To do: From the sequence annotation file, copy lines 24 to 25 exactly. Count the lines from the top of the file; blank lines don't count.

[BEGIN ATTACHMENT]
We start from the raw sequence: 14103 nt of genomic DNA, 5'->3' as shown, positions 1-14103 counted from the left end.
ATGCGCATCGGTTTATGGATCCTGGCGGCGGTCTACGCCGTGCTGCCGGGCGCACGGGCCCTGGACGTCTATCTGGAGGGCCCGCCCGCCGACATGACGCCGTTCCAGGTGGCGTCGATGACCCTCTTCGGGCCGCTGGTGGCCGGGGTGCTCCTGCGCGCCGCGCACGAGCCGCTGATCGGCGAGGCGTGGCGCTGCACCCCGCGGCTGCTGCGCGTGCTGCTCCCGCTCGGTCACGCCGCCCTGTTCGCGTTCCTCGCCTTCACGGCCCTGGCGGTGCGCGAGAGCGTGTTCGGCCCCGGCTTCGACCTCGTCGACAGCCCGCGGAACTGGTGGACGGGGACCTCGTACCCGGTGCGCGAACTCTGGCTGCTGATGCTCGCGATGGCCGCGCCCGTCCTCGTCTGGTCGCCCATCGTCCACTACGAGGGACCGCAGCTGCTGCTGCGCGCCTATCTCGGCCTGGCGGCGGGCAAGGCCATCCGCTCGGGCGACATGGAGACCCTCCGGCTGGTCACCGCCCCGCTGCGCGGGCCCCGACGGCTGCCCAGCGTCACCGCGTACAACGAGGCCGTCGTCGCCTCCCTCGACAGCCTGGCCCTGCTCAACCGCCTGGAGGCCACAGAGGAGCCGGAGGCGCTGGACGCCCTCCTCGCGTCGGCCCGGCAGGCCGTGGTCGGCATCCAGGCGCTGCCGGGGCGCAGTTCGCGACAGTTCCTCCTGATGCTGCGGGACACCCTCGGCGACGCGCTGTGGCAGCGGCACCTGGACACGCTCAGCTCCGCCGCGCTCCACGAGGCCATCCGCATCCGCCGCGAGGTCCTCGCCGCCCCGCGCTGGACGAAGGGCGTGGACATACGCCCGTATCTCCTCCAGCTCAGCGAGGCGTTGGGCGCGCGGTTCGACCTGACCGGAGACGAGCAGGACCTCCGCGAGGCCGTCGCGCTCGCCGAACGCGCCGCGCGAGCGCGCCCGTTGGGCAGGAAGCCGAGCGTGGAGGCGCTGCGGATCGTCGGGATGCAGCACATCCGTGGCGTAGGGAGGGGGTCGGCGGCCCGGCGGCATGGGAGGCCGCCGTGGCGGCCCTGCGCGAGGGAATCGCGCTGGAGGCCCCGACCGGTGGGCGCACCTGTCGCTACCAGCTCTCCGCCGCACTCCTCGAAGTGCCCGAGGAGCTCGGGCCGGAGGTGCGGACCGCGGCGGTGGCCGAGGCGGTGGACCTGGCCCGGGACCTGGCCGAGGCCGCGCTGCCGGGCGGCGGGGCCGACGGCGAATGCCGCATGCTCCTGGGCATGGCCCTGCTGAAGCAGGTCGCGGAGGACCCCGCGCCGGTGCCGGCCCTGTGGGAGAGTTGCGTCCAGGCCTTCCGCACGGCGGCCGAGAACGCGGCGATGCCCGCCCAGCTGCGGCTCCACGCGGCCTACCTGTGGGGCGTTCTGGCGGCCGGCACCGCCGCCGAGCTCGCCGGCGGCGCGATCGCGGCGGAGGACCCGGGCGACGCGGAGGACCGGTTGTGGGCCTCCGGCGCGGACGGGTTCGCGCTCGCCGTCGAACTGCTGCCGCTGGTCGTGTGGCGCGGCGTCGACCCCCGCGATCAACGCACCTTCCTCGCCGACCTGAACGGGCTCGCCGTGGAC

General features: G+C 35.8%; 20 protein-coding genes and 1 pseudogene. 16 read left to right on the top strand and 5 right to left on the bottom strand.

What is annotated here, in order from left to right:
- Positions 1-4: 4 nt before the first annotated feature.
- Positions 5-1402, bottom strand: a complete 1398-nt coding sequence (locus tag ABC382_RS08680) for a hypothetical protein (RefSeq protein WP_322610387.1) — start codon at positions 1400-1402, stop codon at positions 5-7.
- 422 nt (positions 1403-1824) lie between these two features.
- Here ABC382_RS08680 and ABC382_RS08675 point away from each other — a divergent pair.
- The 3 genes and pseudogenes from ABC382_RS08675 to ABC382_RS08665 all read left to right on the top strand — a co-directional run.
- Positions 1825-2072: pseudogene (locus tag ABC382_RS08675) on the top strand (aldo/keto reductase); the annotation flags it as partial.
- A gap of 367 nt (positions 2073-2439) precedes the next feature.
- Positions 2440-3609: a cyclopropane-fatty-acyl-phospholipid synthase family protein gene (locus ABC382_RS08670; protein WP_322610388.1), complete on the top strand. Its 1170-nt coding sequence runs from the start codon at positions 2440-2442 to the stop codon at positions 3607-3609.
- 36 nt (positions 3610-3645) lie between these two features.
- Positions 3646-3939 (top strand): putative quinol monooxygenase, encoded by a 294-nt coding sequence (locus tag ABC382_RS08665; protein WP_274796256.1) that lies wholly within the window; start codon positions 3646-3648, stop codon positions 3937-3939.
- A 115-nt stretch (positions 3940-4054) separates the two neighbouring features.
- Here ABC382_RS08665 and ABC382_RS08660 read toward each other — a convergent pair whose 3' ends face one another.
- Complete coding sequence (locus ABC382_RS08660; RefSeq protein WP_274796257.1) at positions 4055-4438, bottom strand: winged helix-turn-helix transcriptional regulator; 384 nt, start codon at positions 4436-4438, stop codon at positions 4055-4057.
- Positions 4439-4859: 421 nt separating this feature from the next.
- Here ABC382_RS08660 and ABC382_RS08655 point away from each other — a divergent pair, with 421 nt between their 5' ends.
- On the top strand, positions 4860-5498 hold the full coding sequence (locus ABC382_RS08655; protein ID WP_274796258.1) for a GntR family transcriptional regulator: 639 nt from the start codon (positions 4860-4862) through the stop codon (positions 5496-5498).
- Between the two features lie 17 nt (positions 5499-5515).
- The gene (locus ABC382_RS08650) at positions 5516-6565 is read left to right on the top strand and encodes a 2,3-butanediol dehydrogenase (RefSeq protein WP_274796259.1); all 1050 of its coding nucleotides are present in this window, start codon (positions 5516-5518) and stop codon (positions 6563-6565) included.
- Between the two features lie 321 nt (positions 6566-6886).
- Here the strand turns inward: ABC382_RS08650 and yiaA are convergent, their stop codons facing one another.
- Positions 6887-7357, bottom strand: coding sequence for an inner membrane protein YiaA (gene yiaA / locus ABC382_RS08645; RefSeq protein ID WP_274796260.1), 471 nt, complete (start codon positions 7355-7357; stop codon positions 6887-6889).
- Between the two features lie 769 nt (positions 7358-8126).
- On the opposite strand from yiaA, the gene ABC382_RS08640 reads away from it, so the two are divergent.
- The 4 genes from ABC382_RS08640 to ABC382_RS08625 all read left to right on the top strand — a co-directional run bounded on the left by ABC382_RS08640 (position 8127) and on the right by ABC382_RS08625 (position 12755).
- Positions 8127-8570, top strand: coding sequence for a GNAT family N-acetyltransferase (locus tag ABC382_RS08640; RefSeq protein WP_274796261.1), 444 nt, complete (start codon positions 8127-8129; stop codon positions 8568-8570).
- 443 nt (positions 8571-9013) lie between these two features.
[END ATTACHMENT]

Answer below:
- Here the strand turns inward: ABC382_RS08650 and yiaA are convergent, their stop codons facing one another.
- Positions 6887-7357, bottom strand: coding sequence for an inner membrane protein YiaA (gene yiaA / locus ABC382_RS08645; RefSeq protein ID WP_274796260.1), 471 nt, complete (start codon positions 7355-7357; stop codon positions 6887-6889).